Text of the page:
Becoming a Better Faster writer

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I wish I were a faster writer. I wish I were a better writer.

I’ve taken classes to not only bolster my writing and storytelling skills, but to improve my overall process of being a writer. I take many classes on many venues. I’ve taken just over thirty classes from January to October 2018. For some of you this number is crazy, but its a driving need for me.

One of my frustrations with the classes I’ve taken, was when a class worked for someone else but didn’t click for me. There may have been a gem or two, but I didn’t have the revelation I was hoping for. I wondered if there was something wrong with me or the class.

Then I stumbled across the Write Better Faster class by Becca Syme. It was the first class that I’d taken that the class took personality tests to guide the writing process. We took DISC, Meyers Briggs, and optional StrengthFinders.

This class brought home the fact that how my brain was wired drove what worked and what didn’t. And shocker – we all are wired differently.

This is the introduction to a series of articles about the process I’ve gone through to embrace how I’m wired and my quest to become a better faster writer.

What I intend to cover:
Write Better Faster – the tests
Strengths for Writers
Reader wheels and my writer identity crisis
Thinking – a core part of writing
The basement – and how to get out
My writer statement
Wrap-up

Any class recommendations?

4 thoughts on “Becoming a Better Faster writer

  1. You mentioned that you’ve taken 30 classes. Were any of them similar to another but had a different presenter? Did they give you something to work on, even if was just a little? I’m hoping you took something from each one to use in current writing. Never heard of Ruzuku training. It’s all online?
    If you take the classes, tell us more about them. Id like to know if its something I might be interested in.
    I immediately thought about Becca Syme’s Food Writing Class to help me with the unwritten story Fiddlers Pie!
    Can’t recommend anything at the moment. You most likely covered the essentials already.
    Sounds like a good learning experience. If things go well for me I plan on going to Boston for a workshop in 2019.
    https://museandthemarketplace.com/schedule/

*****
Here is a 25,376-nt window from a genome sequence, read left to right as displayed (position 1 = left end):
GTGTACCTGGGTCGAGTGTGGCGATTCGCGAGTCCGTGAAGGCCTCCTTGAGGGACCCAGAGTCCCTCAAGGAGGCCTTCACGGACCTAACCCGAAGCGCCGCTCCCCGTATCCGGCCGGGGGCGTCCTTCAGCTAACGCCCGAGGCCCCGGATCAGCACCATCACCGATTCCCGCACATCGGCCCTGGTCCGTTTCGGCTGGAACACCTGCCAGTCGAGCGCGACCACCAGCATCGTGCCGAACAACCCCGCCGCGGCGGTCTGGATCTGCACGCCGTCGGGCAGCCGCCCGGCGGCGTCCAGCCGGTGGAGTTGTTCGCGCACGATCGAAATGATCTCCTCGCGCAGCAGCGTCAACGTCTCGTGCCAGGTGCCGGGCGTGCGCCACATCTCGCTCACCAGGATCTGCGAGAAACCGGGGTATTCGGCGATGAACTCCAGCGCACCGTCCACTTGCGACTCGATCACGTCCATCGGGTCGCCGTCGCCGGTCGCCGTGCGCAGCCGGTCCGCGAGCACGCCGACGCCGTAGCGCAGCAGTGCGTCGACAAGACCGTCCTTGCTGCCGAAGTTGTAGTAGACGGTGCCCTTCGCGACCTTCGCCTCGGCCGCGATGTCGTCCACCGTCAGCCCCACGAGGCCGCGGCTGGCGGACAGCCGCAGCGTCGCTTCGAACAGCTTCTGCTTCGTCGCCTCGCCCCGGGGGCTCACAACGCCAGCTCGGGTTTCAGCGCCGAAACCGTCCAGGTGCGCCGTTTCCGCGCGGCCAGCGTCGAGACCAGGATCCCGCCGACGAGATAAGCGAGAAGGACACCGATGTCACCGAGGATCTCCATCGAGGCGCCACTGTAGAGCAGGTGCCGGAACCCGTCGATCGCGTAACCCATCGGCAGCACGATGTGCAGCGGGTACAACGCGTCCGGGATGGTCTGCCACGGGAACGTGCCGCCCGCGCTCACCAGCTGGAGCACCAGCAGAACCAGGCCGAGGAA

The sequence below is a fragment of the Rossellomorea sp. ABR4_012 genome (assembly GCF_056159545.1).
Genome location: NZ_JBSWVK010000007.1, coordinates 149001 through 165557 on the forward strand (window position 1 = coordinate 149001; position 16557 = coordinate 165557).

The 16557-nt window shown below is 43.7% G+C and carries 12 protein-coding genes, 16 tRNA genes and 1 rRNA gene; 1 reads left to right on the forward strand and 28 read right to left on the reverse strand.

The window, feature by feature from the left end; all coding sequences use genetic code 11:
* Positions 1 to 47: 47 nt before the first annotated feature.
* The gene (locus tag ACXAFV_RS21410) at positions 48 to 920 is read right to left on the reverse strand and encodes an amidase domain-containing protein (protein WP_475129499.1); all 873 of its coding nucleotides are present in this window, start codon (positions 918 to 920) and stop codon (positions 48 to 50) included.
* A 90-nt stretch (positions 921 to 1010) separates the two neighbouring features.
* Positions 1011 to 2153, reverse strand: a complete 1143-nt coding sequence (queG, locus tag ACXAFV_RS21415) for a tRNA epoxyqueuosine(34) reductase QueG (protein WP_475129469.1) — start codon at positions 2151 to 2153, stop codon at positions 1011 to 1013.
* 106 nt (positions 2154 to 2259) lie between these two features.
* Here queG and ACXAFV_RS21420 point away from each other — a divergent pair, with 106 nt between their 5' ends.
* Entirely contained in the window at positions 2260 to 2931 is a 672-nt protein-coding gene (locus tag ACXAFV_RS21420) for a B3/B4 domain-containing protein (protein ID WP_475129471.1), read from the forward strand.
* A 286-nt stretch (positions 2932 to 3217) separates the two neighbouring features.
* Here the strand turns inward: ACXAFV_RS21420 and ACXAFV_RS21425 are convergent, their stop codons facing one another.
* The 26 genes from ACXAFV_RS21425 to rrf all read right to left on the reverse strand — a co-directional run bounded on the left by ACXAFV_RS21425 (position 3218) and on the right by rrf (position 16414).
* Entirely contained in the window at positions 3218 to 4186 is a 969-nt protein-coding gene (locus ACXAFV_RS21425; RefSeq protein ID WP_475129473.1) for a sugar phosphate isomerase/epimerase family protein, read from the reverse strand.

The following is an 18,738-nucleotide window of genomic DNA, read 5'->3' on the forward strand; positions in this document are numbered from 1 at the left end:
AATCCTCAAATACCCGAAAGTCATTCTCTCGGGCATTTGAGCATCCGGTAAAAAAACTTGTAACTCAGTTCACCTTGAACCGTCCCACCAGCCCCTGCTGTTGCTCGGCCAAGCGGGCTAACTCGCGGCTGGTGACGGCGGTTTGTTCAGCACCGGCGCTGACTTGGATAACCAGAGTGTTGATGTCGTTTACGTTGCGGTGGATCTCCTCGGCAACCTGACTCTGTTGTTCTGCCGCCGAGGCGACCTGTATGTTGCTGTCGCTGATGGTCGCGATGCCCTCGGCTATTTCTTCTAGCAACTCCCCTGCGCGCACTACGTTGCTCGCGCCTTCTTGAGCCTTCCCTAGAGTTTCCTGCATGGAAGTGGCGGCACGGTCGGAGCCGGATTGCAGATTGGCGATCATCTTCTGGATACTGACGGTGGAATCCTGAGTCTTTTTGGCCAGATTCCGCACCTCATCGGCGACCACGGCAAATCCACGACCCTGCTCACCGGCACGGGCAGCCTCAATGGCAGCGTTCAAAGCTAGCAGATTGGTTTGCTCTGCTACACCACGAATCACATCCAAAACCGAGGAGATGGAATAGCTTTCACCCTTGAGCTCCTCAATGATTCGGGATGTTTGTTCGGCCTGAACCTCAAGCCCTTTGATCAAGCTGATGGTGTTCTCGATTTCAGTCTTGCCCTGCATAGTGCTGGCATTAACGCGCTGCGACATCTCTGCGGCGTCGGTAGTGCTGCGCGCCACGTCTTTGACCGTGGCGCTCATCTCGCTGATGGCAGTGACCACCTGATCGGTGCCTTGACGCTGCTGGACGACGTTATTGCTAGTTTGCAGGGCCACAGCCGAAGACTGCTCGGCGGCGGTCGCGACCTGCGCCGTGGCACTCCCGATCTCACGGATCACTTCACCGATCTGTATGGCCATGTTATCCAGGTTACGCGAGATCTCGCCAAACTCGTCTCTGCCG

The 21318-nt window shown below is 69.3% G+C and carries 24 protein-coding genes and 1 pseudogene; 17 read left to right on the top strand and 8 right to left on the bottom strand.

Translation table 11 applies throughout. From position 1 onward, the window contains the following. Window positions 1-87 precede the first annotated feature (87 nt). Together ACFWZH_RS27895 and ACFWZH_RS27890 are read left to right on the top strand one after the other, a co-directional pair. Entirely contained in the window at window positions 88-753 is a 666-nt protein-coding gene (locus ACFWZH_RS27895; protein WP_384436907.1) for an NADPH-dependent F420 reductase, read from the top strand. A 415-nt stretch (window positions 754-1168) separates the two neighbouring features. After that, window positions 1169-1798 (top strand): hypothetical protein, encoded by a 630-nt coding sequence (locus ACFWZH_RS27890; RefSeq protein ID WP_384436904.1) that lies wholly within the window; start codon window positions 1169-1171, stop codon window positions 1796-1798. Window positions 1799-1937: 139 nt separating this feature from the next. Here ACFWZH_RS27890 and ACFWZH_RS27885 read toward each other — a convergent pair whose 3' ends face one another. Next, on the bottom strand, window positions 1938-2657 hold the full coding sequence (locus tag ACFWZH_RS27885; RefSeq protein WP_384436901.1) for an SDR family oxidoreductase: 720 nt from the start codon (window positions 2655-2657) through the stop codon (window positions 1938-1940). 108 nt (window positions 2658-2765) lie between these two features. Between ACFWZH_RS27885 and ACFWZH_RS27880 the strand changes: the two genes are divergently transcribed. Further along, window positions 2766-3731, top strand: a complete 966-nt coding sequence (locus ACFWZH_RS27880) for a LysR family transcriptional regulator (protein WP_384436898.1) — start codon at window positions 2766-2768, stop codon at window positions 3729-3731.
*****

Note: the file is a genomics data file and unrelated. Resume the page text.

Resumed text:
Good luck with the classes.

    Liked by 1 person

    • Hey Darnell,

      The 30’s biggest overlaps were on Deep POV, showing verses telling, and editing. Most of the classes had something. Unless I know and love a teacher, I’m cheap and not willing to pay a lot for a class. All of the classes this year have been online. There are not many classes in my area that seemed useful or they were too far a drive.

      I’ve been thinking about compiling classes into list as a reference with the caveat that its just my opinion. I wasn’t;t sure if anyone would find it useful.

      Boston looks very cool. Its nice they show the classes that are sold out. Wish was 2019 was not looking so overly stuffed already. 🙂

      Thanks for the link!

      Like

  2. The most productive path for me has always been meeting regularly with other writers, in person, to read, discuss and critique work.

    When that wasn’t available, a deadline can work as a temporary substitute, with much more stress and self-flagellation.

    Liked by 1 person

  3. Hi constantreader,

    I’m glad you found something that works for you. There is a writers group in my area that does editing. I’m an odd duck and didn’t feel like the group was for me. I’m much more comfortable in the virtual world. Plus with babysitters and day jobs, virtual classes fit in much better for me.

    A deadline is great. I have the issue that the deadline I set is mostly meaningless. I have to have an outside deadline. I’ve used contested entries or classes as deadlines. Those generally seem to work.

    For sure on the stress. I’ve gotten slightly better than the all-nighter to make the deadline. Slightly. 🙂

    Thanks for the comment.

    Like

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